Letter Re: How To Trim Your Horse’s Feet


There’s a lot of good information in the article on trimming horses’ feet. The old saw is “no hoof, no horse.” So you have to be able to provide good hoof care. I don’t have the education or breadth of experience that RB does, but I’ve been trimming my band of horses for more than 20 years. I’ve found some things over the years that make things easier that folks may want to consider.

I prefer to trim sitting down. I’ve never developed the skill that lets me trim comfortably standing the way a farrier does. I bought a mechanics stool on wheels. It’s low and has a place under the seat for tools. On the front feet I position the seat of the stool about even with the horse’s leg and then sit down. If I’m doing the left front, for example, my left leg will be a little behind the horses leg, and I’m sitting facing about 45 degrees to the rear When the horse lifts its leg, I put it under my left knee (which is bent at about a right angle at the knee) and then let it rest on top of my right thigh just behind my knee. I do all the cleaning, trimming, cutting, and rasping with the foot in this position. I ground tie my horses and they stand quietly for the trimming. A horse that’s not familiar with the procedure usually needs the help of a handler the first few times. A horse needs to be gentle and quiet to work with them this way. If they’re not that way, that’s the first thing they have to learn. Standing for trimming and shoeing are skills the horse needs to excel at.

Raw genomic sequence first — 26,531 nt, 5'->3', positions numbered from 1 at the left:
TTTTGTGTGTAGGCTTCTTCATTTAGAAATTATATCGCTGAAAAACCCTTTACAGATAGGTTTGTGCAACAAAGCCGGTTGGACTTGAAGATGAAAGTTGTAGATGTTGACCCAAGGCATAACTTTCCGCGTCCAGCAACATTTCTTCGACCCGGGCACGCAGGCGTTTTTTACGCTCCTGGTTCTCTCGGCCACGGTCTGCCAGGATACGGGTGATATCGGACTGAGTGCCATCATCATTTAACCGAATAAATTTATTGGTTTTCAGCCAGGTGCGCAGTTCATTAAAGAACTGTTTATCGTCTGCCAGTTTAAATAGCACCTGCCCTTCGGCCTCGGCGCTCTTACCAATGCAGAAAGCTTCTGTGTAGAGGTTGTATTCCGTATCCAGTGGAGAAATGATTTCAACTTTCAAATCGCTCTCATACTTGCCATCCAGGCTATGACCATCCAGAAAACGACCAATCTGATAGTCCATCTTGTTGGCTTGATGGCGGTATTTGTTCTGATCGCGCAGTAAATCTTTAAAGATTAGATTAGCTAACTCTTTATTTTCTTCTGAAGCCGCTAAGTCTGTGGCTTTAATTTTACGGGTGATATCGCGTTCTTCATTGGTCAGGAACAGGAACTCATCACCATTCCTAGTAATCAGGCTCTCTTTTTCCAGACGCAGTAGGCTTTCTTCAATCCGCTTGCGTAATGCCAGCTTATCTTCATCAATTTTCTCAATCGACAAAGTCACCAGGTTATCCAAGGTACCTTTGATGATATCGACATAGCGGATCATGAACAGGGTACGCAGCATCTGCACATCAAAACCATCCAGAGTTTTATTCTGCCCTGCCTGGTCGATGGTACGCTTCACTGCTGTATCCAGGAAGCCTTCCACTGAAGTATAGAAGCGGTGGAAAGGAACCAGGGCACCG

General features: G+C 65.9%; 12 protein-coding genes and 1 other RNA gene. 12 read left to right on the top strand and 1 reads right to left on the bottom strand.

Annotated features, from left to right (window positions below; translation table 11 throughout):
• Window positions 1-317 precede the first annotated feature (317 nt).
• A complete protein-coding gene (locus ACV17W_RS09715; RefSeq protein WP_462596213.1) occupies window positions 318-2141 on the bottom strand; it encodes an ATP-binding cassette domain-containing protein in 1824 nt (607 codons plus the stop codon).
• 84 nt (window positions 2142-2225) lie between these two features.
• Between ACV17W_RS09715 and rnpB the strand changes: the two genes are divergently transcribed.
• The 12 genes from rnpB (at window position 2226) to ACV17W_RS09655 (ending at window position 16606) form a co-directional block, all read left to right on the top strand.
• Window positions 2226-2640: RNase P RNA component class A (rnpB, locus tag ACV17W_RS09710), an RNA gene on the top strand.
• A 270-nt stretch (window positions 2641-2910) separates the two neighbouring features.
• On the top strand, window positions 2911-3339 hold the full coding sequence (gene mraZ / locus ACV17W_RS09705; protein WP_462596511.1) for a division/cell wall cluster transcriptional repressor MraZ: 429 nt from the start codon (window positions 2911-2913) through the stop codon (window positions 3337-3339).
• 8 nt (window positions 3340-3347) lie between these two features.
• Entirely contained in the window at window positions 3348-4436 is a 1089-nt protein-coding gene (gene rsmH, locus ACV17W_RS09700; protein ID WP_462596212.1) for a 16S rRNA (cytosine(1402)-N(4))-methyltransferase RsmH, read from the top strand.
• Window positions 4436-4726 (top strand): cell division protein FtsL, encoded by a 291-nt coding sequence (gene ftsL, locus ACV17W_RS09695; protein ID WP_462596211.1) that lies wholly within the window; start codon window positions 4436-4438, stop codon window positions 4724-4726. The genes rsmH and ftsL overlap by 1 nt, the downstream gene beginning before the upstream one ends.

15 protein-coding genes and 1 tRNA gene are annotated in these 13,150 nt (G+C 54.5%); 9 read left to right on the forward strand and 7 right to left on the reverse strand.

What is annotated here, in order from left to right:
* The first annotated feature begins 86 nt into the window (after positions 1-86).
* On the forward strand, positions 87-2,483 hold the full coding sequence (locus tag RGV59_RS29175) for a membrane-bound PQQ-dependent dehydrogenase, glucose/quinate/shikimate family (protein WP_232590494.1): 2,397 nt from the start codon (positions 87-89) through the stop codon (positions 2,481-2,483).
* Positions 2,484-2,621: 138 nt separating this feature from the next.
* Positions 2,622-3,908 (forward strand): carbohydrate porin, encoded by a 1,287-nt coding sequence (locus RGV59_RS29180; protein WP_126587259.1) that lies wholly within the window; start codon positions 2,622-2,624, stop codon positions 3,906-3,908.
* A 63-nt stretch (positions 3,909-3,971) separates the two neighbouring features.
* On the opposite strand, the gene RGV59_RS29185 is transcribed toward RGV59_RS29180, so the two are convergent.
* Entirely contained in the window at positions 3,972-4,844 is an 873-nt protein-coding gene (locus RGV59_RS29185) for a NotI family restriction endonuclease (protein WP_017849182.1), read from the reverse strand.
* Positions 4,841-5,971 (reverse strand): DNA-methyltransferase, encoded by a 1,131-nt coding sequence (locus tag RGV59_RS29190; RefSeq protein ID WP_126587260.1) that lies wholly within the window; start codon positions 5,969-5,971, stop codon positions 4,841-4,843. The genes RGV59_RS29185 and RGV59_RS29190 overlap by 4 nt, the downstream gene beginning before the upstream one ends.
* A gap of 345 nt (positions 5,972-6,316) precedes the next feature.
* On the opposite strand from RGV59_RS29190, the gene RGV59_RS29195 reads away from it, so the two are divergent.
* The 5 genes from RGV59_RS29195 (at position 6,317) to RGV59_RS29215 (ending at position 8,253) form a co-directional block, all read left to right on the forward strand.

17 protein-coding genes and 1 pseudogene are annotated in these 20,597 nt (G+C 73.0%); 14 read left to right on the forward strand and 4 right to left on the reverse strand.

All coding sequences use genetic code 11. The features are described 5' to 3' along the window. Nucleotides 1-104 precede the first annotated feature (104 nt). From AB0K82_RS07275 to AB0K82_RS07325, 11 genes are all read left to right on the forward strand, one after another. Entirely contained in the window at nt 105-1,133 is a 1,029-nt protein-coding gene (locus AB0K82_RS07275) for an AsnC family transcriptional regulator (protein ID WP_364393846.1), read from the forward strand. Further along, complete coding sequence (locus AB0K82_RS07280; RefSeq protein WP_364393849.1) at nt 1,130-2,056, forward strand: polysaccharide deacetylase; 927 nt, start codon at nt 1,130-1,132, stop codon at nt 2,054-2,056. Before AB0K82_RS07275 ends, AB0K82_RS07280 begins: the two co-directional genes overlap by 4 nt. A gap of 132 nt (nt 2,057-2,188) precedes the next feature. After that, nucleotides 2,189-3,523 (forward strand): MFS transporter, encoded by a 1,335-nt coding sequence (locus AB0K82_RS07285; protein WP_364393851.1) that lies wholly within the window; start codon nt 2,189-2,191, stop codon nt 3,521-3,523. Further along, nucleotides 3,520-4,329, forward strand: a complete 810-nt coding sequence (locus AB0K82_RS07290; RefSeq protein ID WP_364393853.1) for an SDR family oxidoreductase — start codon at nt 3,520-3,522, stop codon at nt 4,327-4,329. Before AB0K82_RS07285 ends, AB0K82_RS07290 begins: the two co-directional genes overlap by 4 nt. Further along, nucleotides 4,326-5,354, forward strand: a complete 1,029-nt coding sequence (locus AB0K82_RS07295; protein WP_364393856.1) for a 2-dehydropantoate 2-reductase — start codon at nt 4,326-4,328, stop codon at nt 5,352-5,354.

On the rear feet, I use a hoof stand to support the hoof and the leg. Doing so lets me work either sitting or standing without having to support the leg. The stand I use is made by Equine Innovations and comes with a cradle for supporting the hoof and a hoof jack for the bottom of the foot to rest on when it’s being rasped from the top. There are other hoof stands as well. Find what works for you.

A good source for hoof stands and all the necessary farrier tools is NC Tool. If it has to do with maintaining horses’ feet, they have it. They carry a very good selection of high quality tools and supplies, ship quickly, and have always given good service. If you’re looking for hoof knives, nippers, rasps, or anything else, you won’t go wrong.

Horses can perform at high levels without the need for shoes. For them to do so requires the trimmer to know what he/she is doing and may require transitioning the horse to being barefoot. There’s a lot of information available on this. In my opinion, this is one of the best sites. This is Pete Ramey’s website, and it has a lot of useful information on barefoot trimming and hoof maintenance. – M.